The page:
Labour Issues

NITI Aayog's draft national policy on migrant workers: A narrow vision document

Print edition : March 26, 2021

Migrant workers and their families leaving Mumbai on March 28, 2020, four days after the government imposed a lockdown. Photo: Arunangsu Roy Chowdhury

A migrant worker in New Delhi, a May 2020 picture. The draft policy lacks details on a safety net with regard to livelihood, shelter, food and health. Photo: Anindito Mukherjee/Bloomberg

The NITI Aayog draft national policy on migrant workers opts for a rights-based framework instead of a handout approach in addressing the concerns of migrant workers. But analysts seek a more holistic, broader and futuristic policy.

It took a nationwide lockdown during the COVID-19 pandemic to recognise the plight of an invisible workforce that contributes in no small measure to the nation’s economy. When Prime Minister Narendra Modi announced a lockdown on March 24, about 26 lakh migrant workers who provide cheap labour to India’s industry and services were abruptly left with nowhere to go and no one to help. Photographs captured thousands of men, women and children working in cities walking hundreds of kilometres on highways towards their villages. Their plight was made worse by employers not paying salaries or using the police to prevent them from leaving their workplaces.

Eventually, trains were organised, but the callousness with which the migrants were treated brought out the glaring fact that this workforce is not just neglected but unempowered too. Suddenly, the issues of the migrant worker on whom even the smallest business depends—a waiter, a construction labourer, an oil-rig worker, a roadside hawker, a grocery store helper—became the focus of public attention.

In response to the migrant workers’ concerns, NITI Aayog, the Central government’s policy think tank, has drawn up a draft national policy on migrant labour. Its single most important feature, says an economist who advises the Central government, is that it lays down institutional mechanisms to coordinate between Central Ministries, State governments and local departments to implement programmes for migrants.

The draft policy initiates discussions on the creation of a database of workers, particularly those in the informal economy, an increase in minimum wages, and employment creation in the rural belt in order to stem migration. Other issues addressed include measures to deal with workplace accidents, registration of grievances and provision of adequate shelter. However, a major negative factor, says the economist, is the lack of details on a safety net with regard to livelihood, shelter, food and health. “This is desperately needed, especially after the lockdown crisis.”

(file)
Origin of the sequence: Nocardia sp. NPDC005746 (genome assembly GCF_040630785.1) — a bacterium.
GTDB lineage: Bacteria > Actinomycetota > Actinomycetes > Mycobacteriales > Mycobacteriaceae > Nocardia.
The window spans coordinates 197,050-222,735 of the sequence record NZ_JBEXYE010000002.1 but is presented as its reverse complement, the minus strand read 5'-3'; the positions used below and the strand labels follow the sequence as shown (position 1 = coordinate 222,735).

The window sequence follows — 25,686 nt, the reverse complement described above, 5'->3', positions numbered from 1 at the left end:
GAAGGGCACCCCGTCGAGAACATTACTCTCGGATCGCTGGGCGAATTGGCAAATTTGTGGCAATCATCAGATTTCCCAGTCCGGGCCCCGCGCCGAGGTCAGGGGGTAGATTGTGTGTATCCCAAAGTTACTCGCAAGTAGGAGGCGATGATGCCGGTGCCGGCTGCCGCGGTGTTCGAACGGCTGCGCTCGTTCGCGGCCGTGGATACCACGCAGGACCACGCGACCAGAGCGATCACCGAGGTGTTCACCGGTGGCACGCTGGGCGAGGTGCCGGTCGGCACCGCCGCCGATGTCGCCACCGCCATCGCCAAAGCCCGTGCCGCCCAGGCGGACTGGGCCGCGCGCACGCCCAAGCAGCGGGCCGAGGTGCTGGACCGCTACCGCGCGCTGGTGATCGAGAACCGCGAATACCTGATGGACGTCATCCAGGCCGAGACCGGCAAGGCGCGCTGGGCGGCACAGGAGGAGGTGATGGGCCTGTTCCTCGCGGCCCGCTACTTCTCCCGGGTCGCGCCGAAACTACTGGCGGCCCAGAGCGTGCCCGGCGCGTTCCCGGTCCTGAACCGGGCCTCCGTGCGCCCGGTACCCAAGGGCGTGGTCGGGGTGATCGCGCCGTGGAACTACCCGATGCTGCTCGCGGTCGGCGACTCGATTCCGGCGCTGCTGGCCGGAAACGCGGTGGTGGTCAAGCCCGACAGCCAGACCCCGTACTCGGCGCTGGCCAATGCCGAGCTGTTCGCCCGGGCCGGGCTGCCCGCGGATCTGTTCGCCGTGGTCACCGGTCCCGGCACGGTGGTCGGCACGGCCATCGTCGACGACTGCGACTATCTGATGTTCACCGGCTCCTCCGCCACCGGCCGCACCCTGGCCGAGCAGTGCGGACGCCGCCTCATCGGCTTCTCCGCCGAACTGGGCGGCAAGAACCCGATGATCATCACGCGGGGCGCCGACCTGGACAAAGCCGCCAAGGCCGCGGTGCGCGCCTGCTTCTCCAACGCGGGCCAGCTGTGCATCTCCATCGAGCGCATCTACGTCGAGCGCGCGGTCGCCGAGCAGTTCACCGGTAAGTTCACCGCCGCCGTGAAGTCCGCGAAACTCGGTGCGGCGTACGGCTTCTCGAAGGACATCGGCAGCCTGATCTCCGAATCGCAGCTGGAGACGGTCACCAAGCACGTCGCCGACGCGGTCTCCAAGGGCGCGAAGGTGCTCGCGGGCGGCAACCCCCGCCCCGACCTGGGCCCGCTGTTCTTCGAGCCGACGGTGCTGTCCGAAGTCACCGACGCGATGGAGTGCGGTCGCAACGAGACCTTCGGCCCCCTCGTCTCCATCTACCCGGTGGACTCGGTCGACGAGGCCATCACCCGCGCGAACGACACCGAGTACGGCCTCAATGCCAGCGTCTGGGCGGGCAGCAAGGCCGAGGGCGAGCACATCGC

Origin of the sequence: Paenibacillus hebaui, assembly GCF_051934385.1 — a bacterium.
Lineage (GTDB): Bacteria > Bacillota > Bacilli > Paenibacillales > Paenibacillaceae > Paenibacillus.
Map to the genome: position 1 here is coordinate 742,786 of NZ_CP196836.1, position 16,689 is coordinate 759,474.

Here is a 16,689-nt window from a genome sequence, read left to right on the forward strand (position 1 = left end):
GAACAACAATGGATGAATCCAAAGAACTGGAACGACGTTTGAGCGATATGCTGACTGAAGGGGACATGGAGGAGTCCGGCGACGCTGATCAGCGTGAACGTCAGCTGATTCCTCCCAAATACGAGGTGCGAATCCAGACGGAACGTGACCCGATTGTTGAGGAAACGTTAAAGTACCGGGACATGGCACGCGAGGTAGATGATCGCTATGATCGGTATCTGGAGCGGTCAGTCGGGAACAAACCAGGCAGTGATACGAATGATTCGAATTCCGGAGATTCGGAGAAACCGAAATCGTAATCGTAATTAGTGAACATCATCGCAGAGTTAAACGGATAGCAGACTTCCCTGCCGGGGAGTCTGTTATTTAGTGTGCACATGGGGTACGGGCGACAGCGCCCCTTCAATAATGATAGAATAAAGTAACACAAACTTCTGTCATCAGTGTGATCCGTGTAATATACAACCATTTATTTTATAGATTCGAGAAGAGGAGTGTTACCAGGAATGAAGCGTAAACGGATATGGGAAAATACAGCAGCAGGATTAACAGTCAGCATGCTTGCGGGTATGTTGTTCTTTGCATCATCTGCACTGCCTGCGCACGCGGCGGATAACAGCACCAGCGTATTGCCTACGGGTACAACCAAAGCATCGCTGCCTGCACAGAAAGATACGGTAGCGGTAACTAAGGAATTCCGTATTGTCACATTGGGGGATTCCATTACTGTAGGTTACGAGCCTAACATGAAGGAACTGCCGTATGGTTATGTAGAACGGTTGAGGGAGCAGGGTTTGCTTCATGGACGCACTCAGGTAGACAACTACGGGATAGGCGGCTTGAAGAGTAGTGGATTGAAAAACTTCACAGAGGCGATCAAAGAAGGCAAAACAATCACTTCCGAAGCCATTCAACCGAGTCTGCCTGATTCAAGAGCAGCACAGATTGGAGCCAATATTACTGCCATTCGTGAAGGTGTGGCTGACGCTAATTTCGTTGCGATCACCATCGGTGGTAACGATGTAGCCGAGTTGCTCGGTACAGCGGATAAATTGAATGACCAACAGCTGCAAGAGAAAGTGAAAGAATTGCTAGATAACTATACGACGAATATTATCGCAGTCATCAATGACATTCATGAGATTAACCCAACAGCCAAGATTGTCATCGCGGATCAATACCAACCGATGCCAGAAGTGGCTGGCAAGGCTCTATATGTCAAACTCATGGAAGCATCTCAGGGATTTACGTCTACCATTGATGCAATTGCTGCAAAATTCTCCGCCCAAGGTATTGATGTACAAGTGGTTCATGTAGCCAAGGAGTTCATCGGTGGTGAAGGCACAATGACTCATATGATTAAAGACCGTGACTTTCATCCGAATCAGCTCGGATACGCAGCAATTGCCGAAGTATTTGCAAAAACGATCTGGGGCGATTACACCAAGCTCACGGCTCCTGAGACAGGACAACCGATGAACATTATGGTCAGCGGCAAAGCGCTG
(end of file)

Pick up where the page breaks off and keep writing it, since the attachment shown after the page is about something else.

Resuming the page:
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R.B. Bhagat, head of the Department of Migration and Urban Studies at the International Institute of Population Studies, Mumbai, says: “Admittedly, the Central government is attempting to create a comprehensive policy, but the strength lies in the detail. That is what will make a difference in a policy on migrants. For instance, portability of voting rights, State-specific labour laws and issues with rental housing are serious concerns which have no mention in the draft. It is a narrow vision document. The need is a holistic, broader and futuristic policy.”

According to Sunil Dhanji, a labour contractor in Ahmedabad, India has policies and laws with regard to labour, but it is the migrant part of labour that has to be addressed over here. He says: “A pathetic reflection of our callousness was when the lockdown lifted and people wanted their workers back to restart businesses. The same company that did not pay salaries or organise train tickets was sending chartered flights to Bihar to bring back labour. If you saw the flights from October to December 2020, I would say 80 per cent were filled with migrant labour returning from home.”

Dhanji says though NITI Aayog’s efforts are welcome because it finally asks Ministries to take responsibility, it lacks detail and depth. “It has to be State-driven with coordinated efforts from the Centre. That is where the failing is. Migrant labour invariably slips through the cracks,” he says. “Perhaps the only sector that has a safety net for migrant labour is construction due to The Building and other Construction Workers Act, 1996.”